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Characters / Reservoir Dogs

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     Mr. White 

Mr. White / Larry Dimmick
Played By: Harvey Keitel

A veteran gangster and a long-time friend of Joe Cabot, he is one of the six men assembled by the latter for the jewel heist. He is good-natured and persuasive, and believes in a code of honor among criminals.

  • Affably Evil: He's the most likable of the thieves, sticks his neck out for Mr. Orange, and expresses moral disgust at Mr. Blonde's behavior, but he's also a cold-blooded murderer who slaughters several cops and has no qualms with brutalizing people up for their money.
  • Anti-Villain: He is the most polite of the robbers, tips waitresses, and has a distaste for killing innocent people, but as Mr. Orange found out the hard way, just because he's a nice guy doesn't mean he won't kill you.
  • Asshole Victim: Despite being the most likeable of the lot, hates cops to the point that that he immediately turns on his protegé Mr. Orange when the latter reveals his true identity as an undercover cop and (possibly) shoots him in cold blood.
  • Badass in a Nice Suit: He almost always wears a suit, and wins a fight with Mr. Pink.
  • Berserk Button: He gets defensive every time someone questions Orange's loyalty or shows a lack of concern over his well-being. He also gets mad when Mr. Blonde calls him an asshole.
  • Big Brother Mentor: To Orange. This is what kills him, since not only does he override No Honor Among Thieves and give him his real name, but he is willing to defend him when correctly accused of being a rat.
  • Cool Old Guy: Downplayed, he's middle aged.
  • Cop Killer: He guns down two police officers in their squad car.
  • Deadpan Snarker: When Mr. Blonde half-jokingly threatens to shoot him during breakfast, he responds with a sick burn that the others acknowledge.
    Mr. White: You shoot me in a dream, you better wake up and apologize.
  • Decoy Protagonist: He's clearly the main character for the first part of the film, but drops out of the picture for a while after Mr. Blonde and then Mr. Orange take center stage. By the climax, he's back to being in the spotlight alongside Orange.
  • Despair Event Horizon: Clearly crosses it after Orange reveals himself as the rat, degenerating into heavy sobbing and ultimately killing both himself and Orange. Considering the fact that he just killed his closest friends and will very soon die himself all for a person he thought he could trust more than anything, it's pretty justified.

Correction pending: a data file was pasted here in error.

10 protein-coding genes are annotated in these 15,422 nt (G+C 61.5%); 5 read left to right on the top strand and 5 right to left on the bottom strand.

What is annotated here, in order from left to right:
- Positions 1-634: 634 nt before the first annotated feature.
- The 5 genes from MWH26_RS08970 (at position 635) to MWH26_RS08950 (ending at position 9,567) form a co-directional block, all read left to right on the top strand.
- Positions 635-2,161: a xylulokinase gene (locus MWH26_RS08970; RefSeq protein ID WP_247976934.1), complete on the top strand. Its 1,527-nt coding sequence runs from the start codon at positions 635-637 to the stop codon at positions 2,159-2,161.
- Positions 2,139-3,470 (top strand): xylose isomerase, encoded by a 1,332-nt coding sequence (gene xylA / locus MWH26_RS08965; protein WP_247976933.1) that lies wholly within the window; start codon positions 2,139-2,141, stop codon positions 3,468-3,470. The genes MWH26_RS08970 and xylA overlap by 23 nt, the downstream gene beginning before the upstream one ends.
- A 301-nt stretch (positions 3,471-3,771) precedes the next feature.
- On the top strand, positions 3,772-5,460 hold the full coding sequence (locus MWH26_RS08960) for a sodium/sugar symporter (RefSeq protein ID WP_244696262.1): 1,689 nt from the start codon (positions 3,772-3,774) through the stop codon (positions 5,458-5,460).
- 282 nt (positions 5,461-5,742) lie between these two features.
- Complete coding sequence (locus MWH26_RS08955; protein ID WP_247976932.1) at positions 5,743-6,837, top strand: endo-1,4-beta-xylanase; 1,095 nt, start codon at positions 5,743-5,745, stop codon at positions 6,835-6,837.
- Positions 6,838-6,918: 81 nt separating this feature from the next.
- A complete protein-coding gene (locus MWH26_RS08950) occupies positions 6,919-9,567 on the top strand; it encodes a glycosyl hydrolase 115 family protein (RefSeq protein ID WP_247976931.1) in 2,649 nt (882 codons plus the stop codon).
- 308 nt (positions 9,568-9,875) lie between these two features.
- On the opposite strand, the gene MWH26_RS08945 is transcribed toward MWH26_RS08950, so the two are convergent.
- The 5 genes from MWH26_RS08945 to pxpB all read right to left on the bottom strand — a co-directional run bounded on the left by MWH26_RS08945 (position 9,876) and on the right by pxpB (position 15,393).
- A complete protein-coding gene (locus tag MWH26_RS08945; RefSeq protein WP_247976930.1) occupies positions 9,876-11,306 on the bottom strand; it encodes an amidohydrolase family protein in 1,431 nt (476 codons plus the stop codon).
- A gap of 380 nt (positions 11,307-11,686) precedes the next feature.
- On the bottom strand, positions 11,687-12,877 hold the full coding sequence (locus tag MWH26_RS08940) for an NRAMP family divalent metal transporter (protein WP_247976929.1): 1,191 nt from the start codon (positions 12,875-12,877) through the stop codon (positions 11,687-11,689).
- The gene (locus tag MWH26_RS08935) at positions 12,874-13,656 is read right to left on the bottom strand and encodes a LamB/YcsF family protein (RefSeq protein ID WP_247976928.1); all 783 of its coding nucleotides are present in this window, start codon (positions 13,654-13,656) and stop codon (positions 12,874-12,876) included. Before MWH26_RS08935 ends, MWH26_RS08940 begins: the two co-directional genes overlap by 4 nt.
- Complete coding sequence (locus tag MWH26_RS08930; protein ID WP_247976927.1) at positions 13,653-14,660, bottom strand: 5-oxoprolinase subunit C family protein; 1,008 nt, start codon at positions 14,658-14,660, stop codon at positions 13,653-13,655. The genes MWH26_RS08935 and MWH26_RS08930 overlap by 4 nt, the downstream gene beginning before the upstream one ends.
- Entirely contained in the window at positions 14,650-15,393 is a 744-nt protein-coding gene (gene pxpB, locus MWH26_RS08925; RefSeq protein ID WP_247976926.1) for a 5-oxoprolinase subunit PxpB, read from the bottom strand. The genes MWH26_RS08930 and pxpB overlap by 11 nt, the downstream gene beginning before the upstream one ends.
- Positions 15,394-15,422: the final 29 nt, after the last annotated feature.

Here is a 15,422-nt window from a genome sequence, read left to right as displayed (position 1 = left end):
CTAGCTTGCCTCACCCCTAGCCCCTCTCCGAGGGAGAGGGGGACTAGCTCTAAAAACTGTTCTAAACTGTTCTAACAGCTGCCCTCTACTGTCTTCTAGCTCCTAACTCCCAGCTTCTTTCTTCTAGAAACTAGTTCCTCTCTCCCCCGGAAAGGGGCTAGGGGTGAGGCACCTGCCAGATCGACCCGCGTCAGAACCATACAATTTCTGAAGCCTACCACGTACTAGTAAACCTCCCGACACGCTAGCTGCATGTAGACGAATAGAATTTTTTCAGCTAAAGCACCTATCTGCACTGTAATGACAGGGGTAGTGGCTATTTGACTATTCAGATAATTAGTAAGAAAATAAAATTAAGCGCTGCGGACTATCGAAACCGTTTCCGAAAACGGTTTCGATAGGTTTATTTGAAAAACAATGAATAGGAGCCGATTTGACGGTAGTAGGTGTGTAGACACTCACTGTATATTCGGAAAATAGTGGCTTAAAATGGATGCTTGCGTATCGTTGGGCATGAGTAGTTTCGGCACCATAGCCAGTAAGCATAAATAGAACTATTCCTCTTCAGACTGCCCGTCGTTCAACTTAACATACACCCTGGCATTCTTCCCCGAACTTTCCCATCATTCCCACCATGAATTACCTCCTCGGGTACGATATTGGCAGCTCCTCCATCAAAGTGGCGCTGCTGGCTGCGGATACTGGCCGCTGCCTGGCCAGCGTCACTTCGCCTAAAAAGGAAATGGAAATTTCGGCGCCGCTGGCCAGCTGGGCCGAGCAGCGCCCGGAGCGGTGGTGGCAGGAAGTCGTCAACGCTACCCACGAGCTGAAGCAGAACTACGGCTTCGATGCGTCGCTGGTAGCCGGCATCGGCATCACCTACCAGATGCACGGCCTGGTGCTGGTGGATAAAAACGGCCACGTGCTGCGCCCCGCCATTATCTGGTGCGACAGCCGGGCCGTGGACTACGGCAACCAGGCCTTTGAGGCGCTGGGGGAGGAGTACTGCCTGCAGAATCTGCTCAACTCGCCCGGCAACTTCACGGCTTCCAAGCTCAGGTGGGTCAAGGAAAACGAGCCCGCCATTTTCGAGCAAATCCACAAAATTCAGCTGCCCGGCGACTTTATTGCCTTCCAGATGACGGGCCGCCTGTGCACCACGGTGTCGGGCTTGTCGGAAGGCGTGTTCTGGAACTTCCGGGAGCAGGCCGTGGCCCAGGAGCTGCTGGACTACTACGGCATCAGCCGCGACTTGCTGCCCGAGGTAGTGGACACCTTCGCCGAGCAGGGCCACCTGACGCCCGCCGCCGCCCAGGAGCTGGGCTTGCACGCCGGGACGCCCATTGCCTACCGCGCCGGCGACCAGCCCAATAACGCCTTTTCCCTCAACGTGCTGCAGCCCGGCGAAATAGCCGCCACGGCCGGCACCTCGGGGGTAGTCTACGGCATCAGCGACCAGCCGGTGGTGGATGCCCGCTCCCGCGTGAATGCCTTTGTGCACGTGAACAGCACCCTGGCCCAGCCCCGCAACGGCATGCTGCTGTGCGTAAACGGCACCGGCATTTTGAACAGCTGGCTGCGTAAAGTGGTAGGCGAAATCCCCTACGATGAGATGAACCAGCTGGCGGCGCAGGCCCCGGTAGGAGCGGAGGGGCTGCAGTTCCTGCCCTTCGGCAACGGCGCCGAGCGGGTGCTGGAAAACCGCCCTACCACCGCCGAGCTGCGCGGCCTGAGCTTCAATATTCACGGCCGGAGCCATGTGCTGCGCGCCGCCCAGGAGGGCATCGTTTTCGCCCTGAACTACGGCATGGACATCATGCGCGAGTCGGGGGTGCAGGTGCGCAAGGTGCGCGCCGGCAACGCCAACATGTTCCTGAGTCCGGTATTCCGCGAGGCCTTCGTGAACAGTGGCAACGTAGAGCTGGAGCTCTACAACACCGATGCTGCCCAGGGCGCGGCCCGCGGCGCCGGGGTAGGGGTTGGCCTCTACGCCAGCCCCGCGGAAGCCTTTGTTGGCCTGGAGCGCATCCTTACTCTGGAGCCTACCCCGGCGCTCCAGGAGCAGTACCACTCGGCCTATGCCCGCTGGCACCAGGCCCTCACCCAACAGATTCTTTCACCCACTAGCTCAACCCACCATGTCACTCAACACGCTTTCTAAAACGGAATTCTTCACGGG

• Dragon-in-Chief: Joe's second in command and field team leader. Joe only gets involved in the action right at the end.
  • Establishing Character Moment: He gets angry at Mr. Pink's stinginess and passionately explains why waitresses need tips, showing that he's good-natured, a bit of a hot-head who'll go to bat for others, and sympathetic. He's also no-nonsense, cracking that all he has from the previous Seinfeldian Conversation is "Madonna's big dick coming out of my left ear," and he's the most likely to stand up to Joe; he grabs Joe's notebook away and refuses to give it back.
  • Even Evil Has Standards: He doesn't kill civilians. And he always tips waitresses.
    • In the original script, Mr. White was the one who refused to tip the waitress.
    • He is also disgusted over Mr. Blonde's violent behaviour.
  • Four-Philosophy Ensemble: Optimist.
  • Four-Temperament Ensemble: Sanguine - the good-natured, charismatic veteran who sticks up for the rookie and remains optimistic when everything goes to hell.
  • Guns Akimbo: He uses a pair of pistols to shoot some policemen through the windshield of their cruiser.
  • Hair-Trigger Temper/Hot-Blooded: It's easy to get him angry.
  • Honor Before Reason: It may be a twisted sort of honor, but hoo boy.
  • Just Friends: In his flashback prior to the job White explains that 'pushing the woman-man-thing' led to splitting from a female robbery partner, which happened amicably.
  • Large Ham: When he gets excited.
  • The McCoy: Follows his heart instead of his head. Doesn't end well.